Leading article

DUP firmly in the RHI dock

As the inquiry into the Renewable Heat Incentive scandal places more and more devastating evidence into the public domain, its chair, Sir Patrick Coghlin deserves full credit for cutting straight to the heart of the matter.

When he considered the testimony of the DUP's chief executive, Timothy Johnston, on the way in which business was conducted at Stormont, Sir Patrick said bluntly on Friday that "the man or woman in the street" would not understand why laws, codes and regulations that were meant to guide government were ignored.'.

Mr Johnston gave an equally telling response when he said that political parties did not always want to see the workings of our power sharing structures revealed as it "wasn't always pretty", which, given that he went on to compare the devolved instituions to a sausage factory, was an apt a summary of the position as is likely to emerge.

We will have to wait until the hearings reach a conclusion, and Sir Patrick, who has a reputation for finalising his judgments promptly, delivers his report in the new year, but it is abundantly clear that we are moving firmly into territory which inevitably involves profound political consequences.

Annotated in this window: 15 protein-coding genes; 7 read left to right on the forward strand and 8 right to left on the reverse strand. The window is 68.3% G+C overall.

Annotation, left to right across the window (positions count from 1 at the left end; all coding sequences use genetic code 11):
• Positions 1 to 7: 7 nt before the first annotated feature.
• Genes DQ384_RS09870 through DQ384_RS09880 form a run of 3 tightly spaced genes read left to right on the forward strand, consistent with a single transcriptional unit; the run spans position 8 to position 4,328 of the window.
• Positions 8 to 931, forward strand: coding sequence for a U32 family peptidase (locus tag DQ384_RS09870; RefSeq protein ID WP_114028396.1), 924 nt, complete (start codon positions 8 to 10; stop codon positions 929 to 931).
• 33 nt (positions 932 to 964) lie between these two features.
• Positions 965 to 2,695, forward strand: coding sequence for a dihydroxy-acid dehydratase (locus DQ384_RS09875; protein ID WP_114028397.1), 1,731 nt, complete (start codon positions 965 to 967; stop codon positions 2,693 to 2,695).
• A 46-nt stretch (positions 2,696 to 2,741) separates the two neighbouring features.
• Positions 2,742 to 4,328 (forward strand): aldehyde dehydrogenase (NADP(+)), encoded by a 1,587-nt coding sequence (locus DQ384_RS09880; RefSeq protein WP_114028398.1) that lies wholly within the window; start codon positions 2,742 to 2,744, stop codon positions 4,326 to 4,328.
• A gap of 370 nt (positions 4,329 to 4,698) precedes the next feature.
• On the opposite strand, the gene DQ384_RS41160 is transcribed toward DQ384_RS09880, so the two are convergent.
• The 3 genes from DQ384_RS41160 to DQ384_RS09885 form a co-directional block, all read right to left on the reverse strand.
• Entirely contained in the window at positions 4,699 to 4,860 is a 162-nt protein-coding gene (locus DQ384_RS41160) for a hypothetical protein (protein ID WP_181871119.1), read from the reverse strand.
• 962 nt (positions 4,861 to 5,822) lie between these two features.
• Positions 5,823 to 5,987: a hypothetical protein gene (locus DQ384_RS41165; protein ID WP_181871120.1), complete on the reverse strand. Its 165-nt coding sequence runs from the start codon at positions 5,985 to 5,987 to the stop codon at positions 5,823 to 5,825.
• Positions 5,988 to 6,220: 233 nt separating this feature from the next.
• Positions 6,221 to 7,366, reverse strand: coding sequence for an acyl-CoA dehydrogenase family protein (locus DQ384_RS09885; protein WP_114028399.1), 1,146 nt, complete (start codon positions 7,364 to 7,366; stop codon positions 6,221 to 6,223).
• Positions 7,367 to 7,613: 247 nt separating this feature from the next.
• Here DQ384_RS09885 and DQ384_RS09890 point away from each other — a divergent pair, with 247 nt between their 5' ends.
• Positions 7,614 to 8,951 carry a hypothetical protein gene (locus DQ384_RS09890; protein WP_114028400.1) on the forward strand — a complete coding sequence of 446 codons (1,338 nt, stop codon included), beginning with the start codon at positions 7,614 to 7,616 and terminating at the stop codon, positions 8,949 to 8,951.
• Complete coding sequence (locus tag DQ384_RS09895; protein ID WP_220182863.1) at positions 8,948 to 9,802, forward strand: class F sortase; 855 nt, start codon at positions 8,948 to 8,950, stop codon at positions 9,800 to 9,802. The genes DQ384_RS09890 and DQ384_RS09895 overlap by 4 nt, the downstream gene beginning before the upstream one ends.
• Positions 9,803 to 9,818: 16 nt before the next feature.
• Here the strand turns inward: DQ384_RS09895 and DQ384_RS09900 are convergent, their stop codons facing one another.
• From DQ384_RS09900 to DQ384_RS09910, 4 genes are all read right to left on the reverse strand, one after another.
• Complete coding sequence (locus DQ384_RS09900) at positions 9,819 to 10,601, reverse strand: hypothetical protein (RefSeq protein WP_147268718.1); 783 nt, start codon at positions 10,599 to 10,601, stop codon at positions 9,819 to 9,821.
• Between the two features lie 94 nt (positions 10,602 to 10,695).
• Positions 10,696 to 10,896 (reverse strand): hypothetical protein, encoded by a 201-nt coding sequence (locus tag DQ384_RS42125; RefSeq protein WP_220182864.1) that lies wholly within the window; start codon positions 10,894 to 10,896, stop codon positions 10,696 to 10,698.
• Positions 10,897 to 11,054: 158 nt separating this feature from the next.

While a range of parties have at least a share of responsibility for the debacle which has unfolded, it is obvious that the DUP has been primarily exposed day after day - on the basis of statements from its most senior figures - as a discredited and dysfunctional grouping

It has placed great weight on its continuing deal with the British government, but, with the Conservative Party tearing itself apart over Brexit during its annual conference this week, Theresa May's chances of clinging to power are receding rapidly.

Her main rival, Boris Johnson, felt confident enough yesterday to label Mrs May's key EU strategy as `deranged', a term which could much more accurately be attached to Mr Johnson's suggestion that a massive bridge should somehow be constructed between Scotland and Northern Ireland.

Regardless of what plays out at Westminster. the DUP must demonstrate without delay that it understands the devastating consequences of the details which have specifically emerged during the RHI inquiry about the role of its special advisers and the general implications for devolution

If it fails to do so and it is not a party which has been noted for accepting its wider responsibilities, the prospects for the return of our power-sharing structures at any stage are bleak in every respect.

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